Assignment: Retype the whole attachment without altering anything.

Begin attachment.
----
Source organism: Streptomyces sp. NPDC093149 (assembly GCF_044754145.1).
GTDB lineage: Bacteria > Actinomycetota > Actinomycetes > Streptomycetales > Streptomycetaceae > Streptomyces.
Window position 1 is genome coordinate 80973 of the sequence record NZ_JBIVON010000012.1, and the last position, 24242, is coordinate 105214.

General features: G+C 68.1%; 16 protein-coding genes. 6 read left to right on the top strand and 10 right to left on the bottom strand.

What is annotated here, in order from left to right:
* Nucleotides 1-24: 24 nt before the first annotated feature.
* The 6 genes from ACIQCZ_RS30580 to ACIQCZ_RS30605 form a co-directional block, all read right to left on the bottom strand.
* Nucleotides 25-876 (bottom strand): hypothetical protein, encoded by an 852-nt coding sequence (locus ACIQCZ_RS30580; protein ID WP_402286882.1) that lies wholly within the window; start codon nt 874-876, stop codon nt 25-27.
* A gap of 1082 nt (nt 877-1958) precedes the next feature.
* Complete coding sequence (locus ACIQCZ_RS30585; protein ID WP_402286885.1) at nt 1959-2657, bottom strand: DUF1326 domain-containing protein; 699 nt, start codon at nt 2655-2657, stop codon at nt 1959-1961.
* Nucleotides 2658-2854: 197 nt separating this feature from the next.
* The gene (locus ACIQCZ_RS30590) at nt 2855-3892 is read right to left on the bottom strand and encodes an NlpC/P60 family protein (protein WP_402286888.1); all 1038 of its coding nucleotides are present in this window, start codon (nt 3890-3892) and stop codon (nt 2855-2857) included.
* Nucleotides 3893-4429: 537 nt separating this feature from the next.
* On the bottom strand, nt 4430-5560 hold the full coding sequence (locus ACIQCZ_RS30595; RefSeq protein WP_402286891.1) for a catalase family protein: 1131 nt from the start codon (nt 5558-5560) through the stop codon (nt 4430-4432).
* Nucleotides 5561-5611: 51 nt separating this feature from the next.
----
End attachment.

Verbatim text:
Source organism: Streptomyces sp. NPDC093149 (assembly GCF_044754145.1).
GTDB lineage: Bacteria > Actinomycetota > Actinomycetes > Streptomycetales > Streptomycetaceae > Streptomyces.
Window position 1 is genome coordinate 80973 of the sequence record NZ_JBIVON010000012.1, and the last position, 24242, is coordinate 105214.

General features: G+C 68.1%; 16 protein-coding genes. 6 read left to right on the top strand and 10 right to left on the bottom strand.

What is annotated here, in order from left to right:
* Nucleotides 1-24: 24 nt before the first annotated feature.
* The 6 genes from ACIQCZ_RS30580 to ACIQCZ_RS30605 form a co-directional block, all read right to left on the bottom strand.
* Nucleotides 25-876 (bottom strand): hypothetical protein, encoded by an 852-nt coding sequence (locus ACIQCZ_RS30580; protein ID WP_402286882.1) that lies wholly within the window; start codon nt 874-876, stop codon nt 25-27.
* A gap of 1082 nt (nt 877-1958) precedes the next feature.
* Complete coding sequence (locus ACIQCZ_RS30585; protein ID WP_402286885.1) at nt 1959-2657, bottom strand: DUF1326 domain-containing protein; 699 nt, start codon at nt 2655-2657, stop codon at nt 1959-1961.
* Nucleotides 2658-2854: 197 nt separating this feature from the next.
* The gene (locus ACIQCZ_RS30590) at nt 2855-3892 is read right to left on the bottom strand and encodes an NlpC/P60 family protein (protein WP_402286888.1); all 1038 of its coding nucleotides are present in this window, start codon (nt 3890-3892) and stop codon (nt 2855-2857) included.
* Nucleotides 3893-4429: 537 nt separating this feature from the next.
* On the bottom strand, nt 4430-5560 hold the full coding sequence (locus ACIQCZ_RS30595; RefSeq protein WP_402286891.1) for a catalase family protein: 1131 nt from the start codon (nt 5558-5560) through the stop codon (nt 4430-4432).
* Nucleotides 5561-5611: 51 nt separating this feature from the next.